Ronald Wallace's poem "Building an Outhouse" creates an extended simile by comparing the construction of an outhouse to that of the construction of a poem.
A poet needs to be concerned with the same things that a builder needs to be concerned with. Wallace creates the simile by stating the comparison in the first line:
It is not unlike building a poem
Wallace then goes into the concerns that a builder would have when constructing an outhouse. The concerns lie in the shape, the materials needed, and the tools needed to construct an outhouse. This is comparable to the tools, shape, and material needed to construct a poem.
If the shape of an outhouse is not correct, it can throw off the balance of the structure. This is true of a poem as well. If a poem does not have balance, it can throw off the underlying meaning for the reader.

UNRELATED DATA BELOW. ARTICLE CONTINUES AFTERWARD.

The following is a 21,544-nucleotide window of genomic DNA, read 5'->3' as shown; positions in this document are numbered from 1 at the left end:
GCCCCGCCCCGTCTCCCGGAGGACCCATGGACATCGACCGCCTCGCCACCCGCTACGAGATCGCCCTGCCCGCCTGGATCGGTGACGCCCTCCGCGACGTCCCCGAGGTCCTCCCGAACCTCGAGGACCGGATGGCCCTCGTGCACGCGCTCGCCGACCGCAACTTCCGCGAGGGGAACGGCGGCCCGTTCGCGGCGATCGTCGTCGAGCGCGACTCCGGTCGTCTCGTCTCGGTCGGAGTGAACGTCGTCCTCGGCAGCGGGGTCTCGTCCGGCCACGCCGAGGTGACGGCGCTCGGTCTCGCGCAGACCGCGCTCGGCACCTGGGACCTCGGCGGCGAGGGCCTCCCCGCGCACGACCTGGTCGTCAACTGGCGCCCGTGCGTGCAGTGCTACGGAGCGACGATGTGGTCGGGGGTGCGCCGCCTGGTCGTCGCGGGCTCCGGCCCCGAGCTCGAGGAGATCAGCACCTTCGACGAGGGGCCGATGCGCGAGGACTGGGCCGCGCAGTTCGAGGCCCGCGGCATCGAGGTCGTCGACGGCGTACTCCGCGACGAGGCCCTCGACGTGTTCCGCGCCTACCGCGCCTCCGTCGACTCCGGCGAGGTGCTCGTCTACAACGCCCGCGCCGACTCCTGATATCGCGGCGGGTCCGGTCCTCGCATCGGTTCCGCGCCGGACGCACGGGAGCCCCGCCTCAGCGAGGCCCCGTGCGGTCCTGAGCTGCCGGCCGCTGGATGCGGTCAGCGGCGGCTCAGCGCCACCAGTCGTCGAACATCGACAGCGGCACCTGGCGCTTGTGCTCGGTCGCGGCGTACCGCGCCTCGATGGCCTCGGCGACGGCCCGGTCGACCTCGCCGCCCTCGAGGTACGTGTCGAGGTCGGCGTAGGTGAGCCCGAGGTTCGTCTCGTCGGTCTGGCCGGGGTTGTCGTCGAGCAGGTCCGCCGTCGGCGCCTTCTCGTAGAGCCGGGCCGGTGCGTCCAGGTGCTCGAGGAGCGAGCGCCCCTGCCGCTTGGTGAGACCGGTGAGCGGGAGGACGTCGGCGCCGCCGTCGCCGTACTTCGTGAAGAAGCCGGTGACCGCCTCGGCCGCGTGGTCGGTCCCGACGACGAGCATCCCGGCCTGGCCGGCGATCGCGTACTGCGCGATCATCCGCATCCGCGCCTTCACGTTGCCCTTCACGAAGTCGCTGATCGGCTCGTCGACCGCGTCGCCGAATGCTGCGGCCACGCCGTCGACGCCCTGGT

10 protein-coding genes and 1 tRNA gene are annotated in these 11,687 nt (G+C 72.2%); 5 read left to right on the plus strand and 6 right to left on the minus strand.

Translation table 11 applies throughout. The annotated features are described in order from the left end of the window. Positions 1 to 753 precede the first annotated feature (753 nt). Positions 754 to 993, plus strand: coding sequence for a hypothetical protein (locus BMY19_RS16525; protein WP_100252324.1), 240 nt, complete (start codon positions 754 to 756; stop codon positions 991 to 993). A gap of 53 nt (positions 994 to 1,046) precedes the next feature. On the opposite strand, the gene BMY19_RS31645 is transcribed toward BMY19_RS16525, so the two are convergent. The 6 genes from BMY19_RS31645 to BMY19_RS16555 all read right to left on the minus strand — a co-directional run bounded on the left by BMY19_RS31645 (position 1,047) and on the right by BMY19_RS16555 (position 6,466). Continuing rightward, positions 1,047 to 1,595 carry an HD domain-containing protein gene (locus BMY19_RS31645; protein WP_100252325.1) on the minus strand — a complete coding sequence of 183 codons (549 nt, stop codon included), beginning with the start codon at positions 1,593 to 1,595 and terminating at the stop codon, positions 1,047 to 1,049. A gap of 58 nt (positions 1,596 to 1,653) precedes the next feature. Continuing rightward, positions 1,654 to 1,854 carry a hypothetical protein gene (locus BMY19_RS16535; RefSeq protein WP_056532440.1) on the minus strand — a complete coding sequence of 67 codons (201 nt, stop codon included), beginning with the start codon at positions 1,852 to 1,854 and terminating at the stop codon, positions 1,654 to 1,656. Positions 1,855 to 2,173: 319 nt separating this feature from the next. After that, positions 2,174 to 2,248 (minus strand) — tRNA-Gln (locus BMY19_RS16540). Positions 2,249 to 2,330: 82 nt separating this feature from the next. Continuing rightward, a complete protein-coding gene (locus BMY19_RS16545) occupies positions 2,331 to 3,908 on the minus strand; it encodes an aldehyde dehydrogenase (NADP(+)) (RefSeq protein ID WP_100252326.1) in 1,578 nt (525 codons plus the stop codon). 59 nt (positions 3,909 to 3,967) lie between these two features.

If the tools used to create an outhouse are broken or wrong for the project, the building will suffer. Again, this is the same for a poem. If the tools used (figurative language, form, or theme) are wrong for the poem, the poem will suffer.
Lastly, if the materials needed to build the outhouse are tainted or bad, the structure will be unable to withstand time. A poem is typically written to survive- no author wishes to put out the mental and physical energy in constructing a poem to have it collapse upon itself. The material needs to be able to survive.
In the end, Wallace admits that only a good outhouse and, therefore, a good poem are capable of lasting forever. He ends the poem with the following line, begging critics to sit upon his creation:
Though the critics come sit on it, and sit on it.
Wallace knows that any text, or building, is subject to criticism. It is only through the use of good tools, materials, and shape which allows a person to "sit on it".